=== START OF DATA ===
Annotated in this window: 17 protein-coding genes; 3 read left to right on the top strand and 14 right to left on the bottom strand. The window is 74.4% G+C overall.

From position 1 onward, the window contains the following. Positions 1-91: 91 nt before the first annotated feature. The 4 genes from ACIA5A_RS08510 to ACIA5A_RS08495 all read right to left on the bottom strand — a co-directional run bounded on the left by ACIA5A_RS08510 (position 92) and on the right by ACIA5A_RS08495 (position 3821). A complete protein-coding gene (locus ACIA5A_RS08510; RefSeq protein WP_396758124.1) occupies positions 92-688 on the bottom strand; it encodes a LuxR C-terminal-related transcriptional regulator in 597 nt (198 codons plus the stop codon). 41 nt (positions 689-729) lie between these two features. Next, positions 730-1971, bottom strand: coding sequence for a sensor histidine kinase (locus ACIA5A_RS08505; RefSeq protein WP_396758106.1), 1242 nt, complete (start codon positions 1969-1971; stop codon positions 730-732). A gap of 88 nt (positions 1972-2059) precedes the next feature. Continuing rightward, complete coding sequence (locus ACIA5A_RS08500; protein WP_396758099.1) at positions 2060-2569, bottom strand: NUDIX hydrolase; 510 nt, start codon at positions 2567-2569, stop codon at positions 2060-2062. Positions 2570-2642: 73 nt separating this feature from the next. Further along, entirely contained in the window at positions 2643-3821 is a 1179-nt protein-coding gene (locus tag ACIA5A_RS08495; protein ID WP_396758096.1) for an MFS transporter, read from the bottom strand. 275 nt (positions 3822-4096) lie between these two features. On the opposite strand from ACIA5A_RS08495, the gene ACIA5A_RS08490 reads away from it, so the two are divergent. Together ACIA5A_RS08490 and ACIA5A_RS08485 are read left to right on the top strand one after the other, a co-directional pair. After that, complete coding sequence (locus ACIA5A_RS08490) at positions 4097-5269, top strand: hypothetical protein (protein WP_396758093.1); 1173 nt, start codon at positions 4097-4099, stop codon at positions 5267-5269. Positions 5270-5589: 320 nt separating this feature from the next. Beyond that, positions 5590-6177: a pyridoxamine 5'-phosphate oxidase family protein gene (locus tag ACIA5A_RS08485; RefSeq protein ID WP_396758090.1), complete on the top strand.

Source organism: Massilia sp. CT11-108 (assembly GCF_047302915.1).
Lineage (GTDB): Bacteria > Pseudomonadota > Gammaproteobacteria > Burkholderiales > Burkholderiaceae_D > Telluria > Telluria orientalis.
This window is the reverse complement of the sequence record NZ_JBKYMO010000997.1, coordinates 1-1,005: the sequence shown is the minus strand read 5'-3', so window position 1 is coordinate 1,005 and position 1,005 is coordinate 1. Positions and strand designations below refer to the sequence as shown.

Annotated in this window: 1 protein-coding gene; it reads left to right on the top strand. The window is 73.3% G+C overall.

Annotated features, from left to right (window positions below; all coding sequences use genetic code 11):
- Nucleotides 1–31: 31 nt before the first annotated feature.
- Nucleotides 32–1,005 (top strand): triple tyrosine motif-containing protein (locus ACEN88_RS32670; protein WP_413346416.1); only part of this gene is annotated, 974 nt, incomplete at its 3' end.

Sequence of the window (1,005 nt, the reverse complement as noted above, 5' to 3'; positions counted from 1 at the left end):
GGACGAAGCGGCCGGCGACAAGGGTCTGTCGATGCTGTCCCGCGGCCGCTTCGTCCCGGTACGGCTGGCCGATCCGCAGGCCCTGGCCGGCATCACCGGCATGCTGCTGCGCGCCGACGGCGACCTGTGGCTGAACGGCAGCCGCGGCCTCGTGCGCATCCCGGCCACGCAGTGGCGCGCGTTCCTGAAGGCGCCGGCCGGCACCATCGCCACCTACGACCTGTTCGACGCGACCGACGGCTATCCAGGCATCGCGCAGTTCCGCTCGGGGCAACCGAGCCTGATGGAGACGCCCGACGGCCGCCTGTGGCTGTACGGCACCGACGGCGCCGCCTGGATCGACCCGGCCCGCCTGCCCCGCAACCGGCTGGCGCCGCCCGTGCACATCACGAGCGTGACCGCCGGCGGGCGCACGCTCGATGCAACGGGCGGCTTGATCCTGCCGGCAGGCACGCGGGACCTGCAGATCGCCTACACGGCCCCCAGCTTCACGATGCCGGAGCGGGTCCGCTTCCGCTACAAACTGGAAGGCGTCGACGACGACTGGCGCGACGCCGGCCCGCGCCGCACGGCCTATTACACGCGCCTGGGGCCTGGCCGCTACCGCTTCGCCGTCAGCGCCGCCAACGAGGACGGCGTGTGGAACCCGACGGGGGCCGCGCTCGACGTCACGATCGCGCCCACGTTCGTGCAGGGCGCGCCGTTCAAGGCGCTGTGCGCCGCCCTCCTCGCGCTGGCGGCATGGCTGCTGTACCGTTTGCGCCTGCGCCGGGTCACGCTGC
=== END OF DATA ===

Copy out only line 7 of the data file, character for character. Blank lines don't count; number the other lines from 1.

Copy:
Annotated features, from left to right (window positions below; all coding sequences use genetic code 11):